jeremy whitaker

 Jeremy Whitaker

Mesa small businesses can start applying tomorrow, May 11, for grants intended to help them survive the shutdown ordered to slow the spread from the deadly COVID-19 virus.

Businesses will have to move quickly to fill out applications online and supply the documentation required to qualify for a slice of $90 million in federal aid the city received from the federal government under the Coronavirus Aid, Relief and Economic Security Act.

The two weeks businesses have for applying for grants at mesaaz.gov/CARESbizgrant expires May 24.

Although the Mesa Small Business Reemergence Program has fewer strings attached than many federal programs, it is far from a blank check.

 Grant money can only be spent on utilities and rent payments and is intended to tide businesses over during the pandemic so they can reopen as social distancing measures are relaxed.

Applications will be considered incomplete if they do not include such documentation, such as rental invoices and utility bills covering the period starting on March 1. They must also download a W-9 tax form that verifies the business’ address as being in Mesa.

City Manager Chris Brady has set aside $20 million for the program. 

The size of awards will be determined when the Mesa City Council decides how to divvy up the money, based upon demand and the amount of funds available.

Among the questions still unresolved is whether businesses will be issued a check, or if the city will pay their rent and utilities directly and notify them that their accounts have been credited.

Mayor John Giles favors the latter option to avoid abuse of the program. 

Businesses would be notified by email during the first two weeks of June if their applications have been approved and the value of the grants, no matter which option for distributing the money is selected by the council.

 “We really want to make sure we are helping out the businesses that are planning to re-open. We are still working out the details on the grant dispersement,’’ said Jaye O’Donnell, Mesa’s assistant economic development director.

“The goal is to help as many Mesa businesses as we can who were negatively impacted by COVID-19,’’ she said.

Restaurants, retail stores and hotels have been decimated by the shutdown, according to the Mesa CARES survey.

An analysis of Mesa business activity by Homebase – a business tracking service in San Francisco – and performed at the Tribune’s request quantifies the obvious.

It shows there is no shortage of businesses and employees hurting from the pandemic-driven recession.

Tracking a series of Mesa ZIP codes, Homebase found the recession gradually worsened after starting in early March. It hit its lowest ebb in April and has lifted slightly in recent days.

“The clear takeaway from the data and research with our customers is that the economic recovery is going to be slow until consumers are willing to go out again,’’ said Ray Sandza, vice president of data and analytics for Homebase.

The worst day was April 12, when Homebase found that hours worked plummeted 79.6 percent from January, business operations were down 64.1 percent and the total number of employees working dropped down 76.9 percent.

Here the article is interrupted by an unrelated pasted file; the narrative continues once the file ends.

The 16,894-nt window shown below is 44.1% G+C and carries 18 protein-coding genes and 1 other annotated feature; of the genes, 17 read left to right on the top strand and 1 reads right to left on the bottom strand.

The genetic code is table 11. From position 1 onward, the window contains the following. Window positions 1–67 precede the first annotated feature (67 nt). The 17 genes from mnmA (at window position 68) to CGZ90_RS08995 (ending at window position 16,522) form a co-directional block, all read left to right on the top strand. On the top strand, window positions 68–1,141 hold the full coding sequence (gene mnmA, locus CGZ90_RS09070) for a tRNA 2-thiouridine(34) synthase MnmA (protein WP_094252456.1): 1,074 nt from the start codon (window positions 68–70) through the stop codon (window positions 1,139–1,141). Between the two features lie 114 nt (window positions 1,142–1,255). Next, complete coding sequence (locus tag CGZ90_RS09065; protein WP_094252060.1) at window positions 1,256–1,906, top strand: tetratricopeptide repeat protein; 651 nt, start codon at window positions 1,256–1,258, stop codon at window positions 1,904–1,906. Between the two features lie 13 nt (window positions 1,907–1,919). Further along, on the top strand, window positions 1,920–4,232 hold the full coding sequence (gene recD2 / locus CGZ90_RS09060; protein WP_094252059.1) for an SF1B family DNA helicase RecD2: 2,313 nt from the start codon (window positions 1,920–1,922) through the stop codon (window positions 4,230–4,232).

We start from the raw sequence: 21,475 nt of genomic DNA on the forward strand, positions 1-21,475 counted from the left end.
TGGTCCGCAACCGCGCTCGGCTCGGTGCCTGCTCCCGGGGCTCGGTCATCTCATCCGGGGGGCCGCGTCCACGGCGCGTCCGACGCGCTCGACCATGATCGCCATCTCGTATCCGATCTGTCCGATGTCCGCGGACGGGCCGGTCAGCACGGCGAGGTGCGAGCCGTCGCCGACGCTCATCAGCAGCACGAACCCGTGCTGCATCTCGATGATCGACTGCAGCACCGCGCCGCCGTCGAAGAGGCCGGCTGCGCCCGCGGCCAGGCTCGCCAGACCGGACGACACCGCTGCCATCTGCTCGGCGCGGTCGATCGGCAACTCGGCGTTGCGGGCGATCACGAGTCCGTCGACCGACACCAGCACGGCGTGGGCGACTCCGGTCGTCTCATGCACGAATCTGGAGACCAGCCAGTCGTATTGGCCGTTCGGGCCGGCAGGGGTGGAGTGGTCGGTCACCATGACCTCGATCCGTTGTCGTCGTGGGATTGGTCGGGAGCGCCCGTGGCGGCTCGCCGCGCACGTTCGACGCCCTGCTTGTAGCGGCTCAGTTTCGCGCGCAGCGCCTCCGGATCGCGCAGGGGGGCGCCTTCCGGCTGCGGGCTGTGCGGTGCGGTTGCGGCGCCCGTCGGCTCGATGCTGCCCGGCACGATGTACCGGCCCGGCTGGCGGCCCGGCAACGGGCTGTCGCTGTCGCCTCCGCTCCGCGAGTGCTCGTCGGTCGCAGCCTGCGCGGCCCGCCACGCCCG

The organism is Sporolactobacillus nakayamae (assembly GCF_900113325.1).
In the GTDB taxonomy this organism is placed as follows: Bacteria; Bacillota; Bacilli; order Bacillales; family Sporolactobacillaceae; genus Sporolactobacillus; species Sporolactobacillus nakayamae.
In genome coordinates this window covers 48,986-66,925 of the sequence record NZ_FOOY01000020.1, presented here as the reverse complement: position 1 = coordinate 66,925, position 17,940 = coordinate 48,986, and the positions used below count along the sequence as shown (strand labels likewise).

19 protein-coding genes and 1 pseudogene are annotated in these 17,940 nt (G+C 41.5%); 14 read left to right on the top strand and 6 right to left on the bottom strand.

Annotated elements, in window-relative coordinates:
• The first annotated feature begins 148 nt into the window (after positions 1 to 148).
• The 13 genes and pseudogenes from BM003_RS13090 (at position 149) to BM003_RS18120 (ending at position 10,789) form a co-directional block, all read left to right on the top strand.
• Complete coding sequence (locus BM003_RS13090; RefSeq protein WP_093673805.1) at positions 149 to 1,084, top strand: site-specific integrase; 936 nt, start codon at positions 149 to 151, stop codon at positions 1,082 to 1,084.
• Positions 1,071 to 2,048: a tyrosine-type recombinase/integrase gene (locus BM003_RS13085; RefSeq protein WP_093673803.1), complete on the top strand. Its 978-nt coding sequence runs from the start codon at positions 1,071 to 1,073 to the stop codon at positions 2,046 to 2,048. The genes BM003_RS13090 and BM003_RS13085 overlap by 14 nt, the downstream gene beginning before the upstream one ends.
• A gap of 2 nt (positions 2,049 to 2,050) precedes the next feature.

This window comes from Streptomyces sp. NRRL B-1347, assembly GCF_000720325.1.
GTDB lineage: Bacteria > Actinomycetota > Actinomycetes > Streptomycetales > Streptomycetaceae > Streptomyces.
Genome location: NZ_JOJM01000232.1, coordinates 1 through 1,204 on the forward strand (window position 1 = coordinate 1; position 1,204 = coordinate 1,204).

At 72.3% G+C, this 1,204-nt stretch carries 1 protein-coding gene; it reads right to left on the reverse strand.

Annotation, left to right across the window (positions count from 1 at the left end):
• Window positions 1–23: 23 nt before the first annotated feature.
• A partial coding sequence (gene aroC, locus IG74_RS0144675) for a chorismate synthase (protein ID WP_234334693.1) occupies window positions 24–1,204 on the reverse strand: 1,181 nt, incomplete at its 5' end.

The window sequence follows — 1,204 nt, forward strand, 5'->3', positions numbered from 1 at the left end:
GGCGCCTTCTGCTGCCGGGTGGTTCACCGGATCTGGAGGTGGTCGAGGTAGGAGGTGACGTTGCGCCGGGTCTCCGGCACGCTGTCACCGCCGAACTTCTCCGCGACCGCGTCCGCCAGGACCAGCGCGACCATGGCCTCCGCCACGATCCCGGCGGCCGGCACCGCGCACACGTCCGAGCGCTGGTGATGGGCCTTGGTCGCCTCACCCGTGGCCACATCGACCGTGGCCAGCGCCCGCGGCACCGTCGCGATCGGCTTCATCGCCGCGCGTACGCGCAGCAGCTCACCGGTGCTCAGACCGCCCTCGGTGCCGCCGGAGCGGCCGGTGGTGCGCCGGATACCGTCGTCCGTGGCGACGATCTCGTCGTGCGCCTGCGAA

Slight signs of recovery were noted on May 5, when hours worked were down 47.7 percent, business operations were down 31.9 percent and the total number of employees working was down 46.9 percent.

“No, it’s not surprising. It’s sad, it’s tragic. I hope we can re-energize these businesses,’’ O’Donnell said.

O’Donnell conceded that she is feeling some anxiety as the city launches a major business bailout program under the pressure of knowing the awards may very well decide if a business survives.

“There’s a lot of sleepless nights,’’ O’Donnell said, although she knows her efforts will help many people in the end. “There’s really a lot of positive energy. Everyone’s heart is in the right place. It’s really a good cause.’’

Giles said he wants to build additional safeguards into the program so that the money goes to small businesses that need it the most, with as much transparency and as little preferential treatment as possible.

“The beauty of this is that it’s not an overly bureaucratic federal program,’’ Giles said. “The danger of this is it’s not an overly bureaucratic federal program.’’

He said the safeguards, such as making the rent and utility payments directly, would assure the money is spent for its intended purpose rather than being diverted for an unjustified purpose, such as buying a new truck.

“This money was given to us for a specific purpose, to help businesses recover and keep business afloat,’’ Giles said.

Eventually, O’Donnell said she is planning to give the council a report that would show how much money certain types and sizes of businesses are requesting, such as those with four or less employees or 50 or less employees.

By using a dashboard tool, “we can sort by industry, type of business, size of business,’’ she said. “We have a model that will help us with the decision-making.”

City employees reviewing the applications will be flying blind, tracking only the application numbers and not knowing the names of businesses applying for grants, O’Donnell said. 

The review process is expected to take about seven to 10 days.

Giles said the council eventually would use the information obtained by O’Donnell from the applications to decide how the grants are divvied up.

“We are going to be setting policy. We are not going to make individual funding decisions,’’ Giles said.

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